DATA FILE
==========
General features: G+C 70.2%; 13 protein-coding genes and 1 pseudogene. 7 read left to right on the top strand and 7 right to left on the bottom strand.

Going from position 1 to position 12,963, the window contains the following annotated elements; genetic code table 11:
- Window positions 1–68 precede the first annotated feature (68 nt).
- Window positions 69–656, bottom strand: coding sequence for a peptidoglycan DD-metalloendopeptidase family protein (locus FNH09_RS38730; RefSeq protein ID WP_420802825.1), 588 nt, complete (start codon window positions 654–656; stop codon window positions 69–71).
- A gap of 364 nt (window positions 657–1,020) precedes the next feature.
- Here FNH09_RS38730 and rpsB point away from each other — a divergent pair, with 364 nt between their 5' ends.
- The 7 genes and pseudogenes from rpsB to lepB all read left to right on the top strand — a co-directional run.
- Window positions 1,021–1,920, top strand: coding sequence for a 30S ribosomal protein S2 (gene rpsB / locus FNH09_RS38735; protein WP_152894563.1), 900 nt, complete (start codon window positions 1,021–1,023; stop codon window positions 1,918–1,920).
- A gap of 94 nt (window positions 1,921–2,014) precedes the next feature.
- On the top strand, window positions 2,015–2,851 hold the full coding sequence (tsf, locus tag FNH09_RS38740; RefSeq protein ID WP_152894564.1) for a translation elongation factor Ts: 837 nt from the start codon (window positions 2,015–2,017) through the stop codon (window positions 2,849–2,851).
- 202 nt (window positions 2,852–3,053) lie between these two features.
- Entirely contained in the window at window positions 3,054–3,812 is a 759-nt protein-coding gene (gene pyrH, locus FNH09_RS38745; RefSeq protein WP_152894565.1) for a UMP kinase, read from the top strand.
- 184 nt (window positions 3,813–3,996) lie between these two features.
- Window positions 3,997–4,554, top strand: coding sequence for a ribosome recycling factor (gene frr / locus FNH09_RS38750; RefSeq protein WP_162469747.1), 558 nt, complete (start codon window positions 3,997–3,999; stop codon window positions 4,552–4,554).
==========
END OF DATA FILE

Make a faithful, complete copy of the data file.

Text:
General features: G+C 70.2%; 13 protein-coding genes and 1 pseudogene. 7 read left to right on the top strand and 7 right to left on the bottom strand.

Going from position 1 to position 12,963, the window contains the following annotated elements; genetic code table 11:
- Window positions 1–68 precede the first annotated feature (68 nt).
- Window positions 69–656, bottom strand: coding sequence for a peptidoglycan DD-metalloendopeptidase family protein (locus FNH09_RS38730; RefSeq protein ID WP_420802825.1), 588 nt, complete (start codon window positions 654–656; stop codon window positions 69–71).
- A gap of 364 nt (window positions 657–1,020) precedes the next feature.
- Here FNH09_RS38730 and rpsB point away from each other — a divergent pair, with 364 nt between their 5' ends.
- The 7 genes and pseudogenes from rpsB to lepB all read left to right on the top strand — a co-directional run.
- Window positions 1,021–1,920, top strand: coding sequence for a 30S ribosomal protein S2 (gene rpsB / locus FNH09_RS38735; protein WP_152894563.1), 900 nt, complete (start codon window positions 1,021–1,023; stop codon window positions 1,918–1,920).
- A gap of 94 nt (window positions 1,921–2,014) precedes the next feature.
- On the top strand, window positions 2,015–2,851 hold the full coding sequence (tsf, locus tag FNH09_RS38740; RefSeq protein ID WP_152894564.1) for a translation elongation factor Ts: 837 nt from the start codon (window positions 2,015–2,017) through the stop codon (window positions 2,849–2,851).
- 202 nt (window positions 2,852–3,053) lie between these two features.
- Entirely contained in the window at window positions 3,054–3,812 is a 759-nt protein-coding gene (gene pyrH, locus FNH09_RS38745; RefSeq protein WP_152894565.1) for a UMP kinase, read from the top strand.
- 184 nt (window positions 3,813–3,996) lie between these two features.
- Window positions 3,997–4,554, top strand: coding sequence for a ribosome recycling factor (gene frr / locus FNH09_RS38750; RefSeq protein WP_162469747.1), 558 nt, complete (start codon window positions 3,997–3,999; stop codon window positions 4,552–4,554).